Pied-billed Grebe 1 Hodge Lake

Rock/Band-tailed Pigeon 2

Eurasian Collared-Dove 1 - new species for this count area

Mourning Dove 3

Rufous Hummingbird 5 Male & a female/immature during second stage of walk

Red-breasted Sapsucker 1

Downy Woodpecker 1 Alongside 17th tee box.

Northern Flicker 3

woodpecker sp. 1

Olive-sided Flycatcher 1

Western Wood-Pewee 6

Willow Flycatcher 5

Pacific-slope Flycatcher 3

Empidonax sp. 1

Steller's Jay (Coastal) 1 Saw one; might have heard a second?

California Scrub-Jay 1 On Dupont side of Hodge Lake -- missed this last month.

American/Northwestern Crow 5

Tree Swallow 2

Violet-green Swallow 4

Barn Swallow 7

Black-capped Chickadee 1

Chestnut-backed Chickadee 10

Bushtit 10

Red-breasted Nuthatch 2

Brown Creeper 4

House Wren 1 Saw one adult - young are at nest inside a light fixture at the maintenance office area.

Golden-crowned Kinglet 2

Swainson's Thrush 10

Swainson's Thrush (Russet-backed) 2

American Robin 47

European Starling 10

Cedar Waxwing 8

Orange-crowned Warbler 4

Orange-crowned Warbler (lutescens) 1

MacGillivray's Warbler 1

Common Yellowthroat 7

Yellow-rumped Warbler 1 Alongside 17th tee box

Black-throated Gray Warbler 6

Wilson's Warbler 4

warbler sp. (Parulidae sp.) 2

Chipping Sparrow 3

Dark-eyed Junco (Oregon) 12

White-crowned Sparrow (pugetensis) 12

Song Sparrow 22

Spotted Towhee 13

Spotted Towhee (oregonus Group) 1

Western Tanager 5

Black-headed Grosbeak 3

Red-winged Blackbird 4

Brown-headed Cowbird 18

Purple Finch 2

Red Crossbill 2

Pine Siskin 1

American Goldfinch 1



View this checklist online at http://ebird.org/ebird/view/checklist/S37612513


May all your birds be identified,

Denis DeSilvis


<avnacrs4birds...>



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Date: 6/15/17 6:29 pm
From: <heapbigdoc...>
Subject: [Tweeters] OT: update on Lesser Prairie-Chickens, CO & KS
Hi Tweets-

We've been on a birding trip to Eastern Colorado with a brief detour into western Kansas. I'm planning a longer boring summary for later, but for now I wanted to pass on some info that might be interesting to people thinking about traveling to Colorado to look for fancy chickens.

First, the Greater Prairie-Chicken leks near Wray still seem to be going concern, although as expected the dancing season was over before we got here on 6/7 (darn work and family commitments).

The bad news is the status of Lesser Prairie-Chickens. If you have looked into this at all, you probably already know that the lek near Campo in Baca County, CO has been closed for several years due to population decline. But according to all the sources I could find before this trip, the lek in the Cimarron National Grassland north of Elkhart, KS was still a possibility.

Figuring that it was unlikely but not impossible that we might see birds, we spent a morning in the area. No luck as expected. But then we stopped by the Cimarron NG Ranger station in Elkhart where we found out that the birds are gone from the area. The drought that started in 2007 destroyed too much sand sage habitat. The National Grassland took down some of the pages related to the lek, but they still have a page about the chickens and haven't posted anything saying "don't bother". So here's my news - for now, don't bother trying to find Lesser Prairie-Chickens in the Elkhart Area.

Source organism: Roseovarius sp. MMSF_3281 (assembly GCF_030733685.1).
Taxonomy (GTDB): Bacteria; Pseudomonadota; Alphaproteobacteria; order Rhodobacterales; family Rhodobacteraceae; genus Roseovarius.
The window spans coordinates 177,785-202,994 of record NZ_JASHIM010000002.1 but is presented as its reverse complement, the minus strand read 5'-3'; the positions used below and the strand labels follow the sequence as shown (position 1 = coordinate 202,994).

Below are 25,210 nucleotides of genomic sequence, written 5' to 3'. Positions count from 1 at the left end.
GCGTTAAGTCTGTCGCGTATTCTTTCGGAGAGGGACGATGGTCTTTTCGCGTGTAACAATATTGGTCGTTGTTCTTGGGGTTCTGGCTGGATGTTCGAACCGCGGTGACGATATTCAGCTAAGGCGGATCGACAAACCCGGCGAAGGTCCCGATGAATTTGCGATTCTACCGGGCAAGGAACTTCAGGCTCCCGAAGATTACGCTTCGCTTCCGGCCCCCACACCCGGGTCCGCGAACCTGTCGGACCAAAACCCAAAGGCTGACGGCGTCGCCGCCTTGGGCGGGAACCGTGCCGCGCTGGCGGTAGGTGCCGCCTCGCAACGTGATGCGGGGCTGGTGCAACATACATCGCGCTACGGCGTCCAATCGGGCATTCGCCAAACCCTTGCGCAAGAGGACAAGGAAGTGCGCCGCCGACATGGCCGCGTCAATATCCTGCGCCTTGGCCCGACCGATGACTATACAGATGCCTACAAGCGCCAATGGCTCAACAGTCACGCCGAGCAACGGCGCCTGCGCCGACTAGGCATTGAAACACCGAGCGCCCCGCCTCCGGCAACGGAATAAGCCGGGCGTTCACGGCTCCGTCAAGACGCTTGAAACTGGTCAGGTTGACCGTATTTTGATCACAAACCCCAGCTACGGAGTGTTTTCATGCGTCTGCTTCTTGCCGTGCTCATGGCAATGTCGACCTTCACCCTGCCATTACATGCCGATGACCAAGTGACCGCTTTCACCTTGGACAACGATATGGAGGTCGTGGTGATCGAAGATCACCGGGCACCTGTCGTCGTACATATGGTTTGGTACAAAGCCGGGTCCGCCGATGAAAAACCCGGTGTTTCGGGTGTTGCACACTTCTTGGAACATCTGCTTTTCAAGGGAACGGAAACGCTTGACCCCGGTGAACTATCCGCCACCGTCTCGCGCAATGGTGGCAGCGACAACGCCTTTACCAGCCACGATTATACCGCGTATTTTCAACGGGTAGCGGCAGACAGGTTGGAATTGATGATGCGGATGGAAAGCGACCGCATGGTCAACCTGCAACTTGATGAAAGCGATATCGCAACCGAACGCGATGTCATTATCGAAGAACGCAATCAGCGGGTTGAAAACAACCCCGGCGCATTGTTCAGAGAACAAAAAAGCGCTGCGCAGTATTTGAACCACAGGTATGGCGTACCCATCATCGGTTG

There is a ray of hope. Eastern Colorado and Western Kansas had a very wet spring. The Colorado Parks and Wildlife biologist we met on Baca County Road M on our way back toward Campo (continuing the search for Blue Grosbeaks) was tracking radio collared LPCHs and told us that there were several nesting pairs in Baca County. Obviously I didn't ask where (I hope she wouldn't have told me) but the birds are there and if the drought has broken for real, she's optimistic.

Roy Myers, Electric City, WA

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Date: 6/15/17 1:19 pm
From: Michael Hobbs <birdmarymoor...>
Subject: [Tweeters] Marymoor Park (Redmond, King Co.) 2017-06-15
Tweets – weather was pretty similar to last week, with mist and mizzle, and with light rain starting about 10:00 a.m. It was a bit birdier perhaps, but not much. Definitely a lot of baby birds.

Highlights:
a.. Common Nighthawk – Matt heard one about 4:00 a.m. – FOY
b.. Black Swift – 2 or 3 over NE corner of lake
c.. Great Blue Herons – babies are very large, many look about to fledge
d.. Bald Eagle – we didn’t have a scope, but the nest looks to have 2 babies
e.. Barn Owl – Matt had what looked to be an adult and a juvie over East Meadow, early
f.. Hairy Woodpecker – one near Lake Platform – first since early May
g.. American Crow – babies abound
h.. Tree Swallow – 1-2 fledged young seen
i.. House Finch – adult feeding young in Pea Patch
j.. White-crowned Sparrow – adult feeding young in Pea Patch
k.. Red-winged Blackbird – several fledged young
We had an unusual mammal sighting – a myotis bad was flying low over the slough, actively feeding, for many minutes around 6:30 a.m.

For the day, we had 61 species, with Common Nighthawk new for the year.

== Michael Hobbs
== www.marymoor.org/birding.htm
== <BirdMarymoor...>
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Date: 6/15/17 12:33 pm
From: Phil Kelley <scrubjay323...>
Subject: [Tweeters] Nisqually NWR 6/14/17
Tweets,

Sorry for the short post but my computer has been giving me fits lately.

Let's start again.

Yesterday 40 of us enjoyed a nice walk at Nisqually. It was mild and
calm but the birds weren't as cooperative as I would have liked. We
had a -0.6 low tide at 3:34 and the vegetation is getting very high so
things were either hidden or way out.

Highlight of the day is the active BULLOCK'S ORIOLE nest in the
parking lot near the ed center. Both parents were bringing food to the